radical feminism

tgs at cunyvms1.gc.cuny.edu tgs at cunyvms1.gc.cuny.edu
Sun Nov 13 06:51:47 MST 1994


You said the following

	Several people on the list agree that radical feminists who seek
careers at universities are a bad type. For example, Tom says "Radical
feminists seek to piggyback upon the potential for working class,
socialist feminism in order to further their careers.  I am not AGAINST
the pursuit of careers by women within this society.  I am against the
unscrupulous nature of radical feminism which results from careerism."
Tom's point is that women can have careers but radical feminists are
unscrupulous because they use workingclass feminism to build careers in
middleclass universities. Would universities be better places if they had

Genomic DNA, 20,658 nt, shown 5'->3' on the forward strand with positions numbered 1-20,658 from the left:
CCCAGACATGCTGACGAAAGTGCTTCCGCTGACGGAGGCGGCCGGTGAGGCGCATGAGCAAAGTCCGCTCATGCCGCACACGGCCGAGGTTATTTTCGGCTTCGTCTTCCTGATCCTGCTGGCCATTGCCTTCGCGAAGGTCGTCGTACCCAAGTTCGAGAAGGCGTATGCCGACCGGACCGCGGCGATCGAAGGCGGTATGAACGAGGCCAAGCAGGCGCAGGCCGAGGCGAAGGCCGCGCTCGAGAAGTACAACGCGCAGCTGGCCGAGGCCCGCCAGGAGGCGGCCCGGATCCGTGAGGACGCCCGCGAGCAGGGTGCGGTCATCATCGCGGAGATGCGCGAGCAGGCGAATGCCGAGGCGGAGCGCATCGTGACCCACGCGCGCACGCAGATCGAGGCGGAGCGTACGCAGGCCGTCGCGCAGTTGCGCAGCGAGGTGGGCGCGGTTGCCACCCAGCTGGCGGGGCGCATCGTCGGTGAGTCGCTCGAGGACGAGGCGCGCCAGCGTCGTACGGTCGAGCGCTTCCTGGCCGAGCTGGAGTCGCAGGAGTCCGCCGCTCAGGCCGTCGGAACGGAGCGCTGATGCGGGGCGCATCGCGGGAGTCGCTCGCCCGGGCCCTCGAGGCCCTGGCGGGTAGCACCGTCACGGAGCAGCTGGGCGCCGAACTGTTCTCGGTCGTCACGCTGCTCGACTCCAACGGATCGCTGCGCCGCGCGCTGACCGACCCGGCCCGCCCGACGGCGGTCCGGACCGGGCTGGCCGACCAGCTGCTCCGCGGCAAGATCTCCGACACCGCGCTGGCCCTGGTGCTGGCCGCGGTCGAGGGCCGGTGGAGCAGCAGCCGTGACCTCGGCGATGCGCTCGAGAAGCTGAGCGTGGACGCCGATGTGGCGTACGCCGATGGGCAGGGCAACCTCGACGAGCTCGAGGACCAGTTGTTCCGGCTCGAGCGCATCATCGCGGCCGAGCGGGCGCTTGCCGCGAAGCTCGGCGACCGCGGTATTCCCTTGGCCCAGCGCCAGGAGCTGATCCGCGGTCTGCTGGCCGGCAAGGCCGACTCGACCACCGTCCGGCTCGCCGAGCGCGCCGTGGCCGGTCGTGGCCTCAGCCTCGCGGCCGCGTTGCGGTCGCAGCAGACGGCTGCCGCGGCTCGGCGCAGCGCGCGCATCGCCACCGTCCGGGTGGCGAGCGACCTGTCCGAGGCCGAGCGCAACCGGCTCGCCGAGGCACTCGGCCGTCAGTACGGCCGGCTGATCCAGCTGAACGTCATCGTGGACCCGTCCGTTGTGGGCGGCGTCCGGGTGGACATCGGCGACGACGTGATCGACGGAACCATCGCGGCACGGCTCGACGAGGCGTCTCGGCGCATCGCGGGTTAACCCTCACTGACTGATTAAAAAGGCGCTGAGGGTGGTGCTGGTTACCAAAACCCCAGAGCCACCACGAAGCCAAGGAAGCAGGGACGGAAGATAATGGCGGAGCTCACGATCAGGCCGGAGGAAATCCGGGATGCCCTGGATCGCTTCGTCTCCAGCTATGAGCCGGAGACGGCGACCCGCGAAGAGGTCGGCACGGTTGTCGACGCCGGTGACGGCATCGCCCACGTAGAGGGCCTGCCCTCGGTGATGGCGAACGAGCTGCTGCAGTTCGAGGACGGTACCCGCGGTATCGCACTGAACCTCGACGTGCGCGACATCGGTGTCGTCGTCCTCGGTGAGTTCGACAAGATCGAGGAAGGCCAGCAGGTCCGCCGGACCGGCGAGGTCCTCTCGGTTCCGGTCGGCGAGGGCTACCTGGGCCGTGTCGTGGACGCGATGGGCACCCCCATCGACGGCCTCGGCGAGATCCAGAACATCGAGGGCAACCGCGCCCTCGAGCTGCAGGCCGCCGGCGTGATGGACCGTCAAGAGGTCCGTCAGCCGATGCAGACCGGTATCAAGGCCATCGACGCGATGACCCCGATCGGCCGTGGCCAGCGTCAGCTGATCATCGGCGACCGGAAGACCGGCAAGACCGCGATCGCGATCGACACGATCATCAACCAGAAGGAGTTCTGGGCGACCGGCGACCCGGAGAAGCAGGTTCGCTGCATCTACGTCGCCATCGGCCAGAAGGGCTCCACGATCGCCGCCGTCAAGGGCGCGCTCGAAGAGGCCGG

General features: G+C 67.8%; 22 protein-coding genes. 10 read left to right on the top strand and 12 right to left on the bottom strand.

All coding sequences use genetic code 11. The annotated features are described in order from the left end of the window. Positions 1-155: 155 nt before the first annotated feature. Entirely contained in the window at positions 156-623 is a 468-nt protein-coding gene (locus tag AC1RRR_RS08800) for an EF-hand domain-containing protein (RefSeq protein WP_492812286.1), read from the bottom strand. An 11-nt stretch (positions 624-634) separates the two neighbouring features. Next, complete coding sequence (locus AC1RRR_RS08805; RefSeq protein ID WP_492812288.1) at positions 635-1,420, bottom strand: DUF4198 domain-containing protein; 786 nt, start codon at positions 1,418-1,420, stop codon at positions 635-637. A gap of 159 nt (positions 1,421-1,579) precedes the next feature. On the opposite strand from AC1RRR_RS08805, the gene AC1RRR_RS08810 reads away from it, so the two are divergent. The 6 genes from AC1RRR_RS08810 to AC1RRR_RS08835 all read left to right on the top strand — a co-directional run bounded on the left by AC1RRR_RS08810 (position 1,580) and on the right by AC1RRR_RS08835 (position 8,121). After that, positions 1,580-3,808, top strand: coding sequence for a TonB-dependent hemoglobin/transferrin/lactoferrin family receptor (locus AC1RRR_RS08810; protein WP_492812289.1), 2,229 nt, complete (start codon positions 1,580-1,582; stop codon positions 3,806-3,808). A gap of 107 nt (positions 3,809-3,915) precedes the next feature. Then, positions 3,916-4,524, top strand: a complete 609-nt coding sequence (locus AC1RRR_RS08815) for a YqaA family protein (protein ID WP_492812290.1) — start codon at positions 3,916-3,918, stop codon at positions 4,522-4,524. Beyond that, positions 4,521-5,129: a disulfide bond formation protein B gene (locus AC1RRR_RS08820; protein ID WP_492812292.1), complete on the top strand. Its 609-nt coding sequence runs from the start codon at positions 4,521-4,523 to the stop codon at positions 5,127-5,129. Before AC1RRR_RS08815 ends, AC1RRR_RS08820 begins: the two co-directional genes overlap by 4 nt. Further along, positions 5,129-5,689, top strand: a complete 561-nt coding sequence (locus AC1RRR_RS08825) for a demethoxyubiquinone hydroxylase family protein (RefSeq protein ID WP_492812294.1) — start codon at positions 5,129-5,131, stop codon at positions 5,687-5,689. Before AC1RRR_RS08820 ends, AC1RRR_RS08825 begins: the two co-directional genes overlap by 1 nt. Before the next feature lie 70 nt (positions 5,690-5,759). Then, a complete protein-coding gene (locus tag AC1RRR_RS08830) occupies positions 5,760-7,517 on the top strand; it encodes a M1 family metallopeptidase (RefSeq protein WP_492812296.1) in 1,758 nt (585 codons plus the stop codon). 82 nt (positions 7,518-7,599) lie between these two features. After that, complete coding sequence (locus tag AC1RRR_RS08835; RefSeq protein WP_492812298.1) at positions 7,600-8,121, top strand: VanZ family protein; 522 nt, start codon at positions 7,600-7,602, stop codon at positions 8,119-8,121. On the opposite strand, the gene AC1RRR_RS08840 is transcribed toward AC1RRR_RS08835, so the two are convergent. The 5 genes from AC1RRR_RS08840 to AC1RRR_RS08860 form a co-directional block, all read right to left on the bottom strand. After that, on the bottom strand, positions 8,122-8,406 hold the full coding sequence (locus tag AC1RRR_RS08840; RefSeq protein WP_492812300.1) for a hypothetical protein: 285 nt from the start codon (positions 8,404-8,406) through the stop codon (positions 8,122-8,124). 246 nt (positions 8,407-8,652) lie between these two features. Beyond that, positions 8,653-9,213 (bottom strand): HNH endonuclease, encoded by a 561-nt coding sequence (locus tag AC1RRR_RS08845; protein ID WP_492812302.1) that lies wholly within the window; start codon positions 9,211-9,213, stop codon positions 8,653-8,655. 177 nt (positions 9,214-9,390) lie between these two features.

no radical feminists? Would the withdrawal of these feminists improve our
education system? make it more principled? or would their withdrawal just
give the conservatives greater dominance? confirm conservative views?
Isn't this position another instance of the list's hostility to academics
and academic intellectuals?

Philip Goldstein

Tom replies:

I think you ought to be a bit more generous in your reading of my position.
>From a passage which clearly states that I am not against women pursuing
careers, (I am in fact quite in favor of it)
 you manage to deduce that I am against allowing radical feminists
in the university.

I am against the ideology of radical feminism, because it is a hindrance
to the formation of socialist consciousness.
  I trace its roots to the
competitive side of the middle class base of radical feminism. That is all I am
doing here.  If you think that means that I  am hysterically concerned
with the moral fibre of our universities, and on that account would like
to see any and all radical feminists--or black nationalists, for that matter--
hounded from their present postitions as university teachers, I guess
that is your business.

Does the term "Red totalitarian menace" ring a bell?



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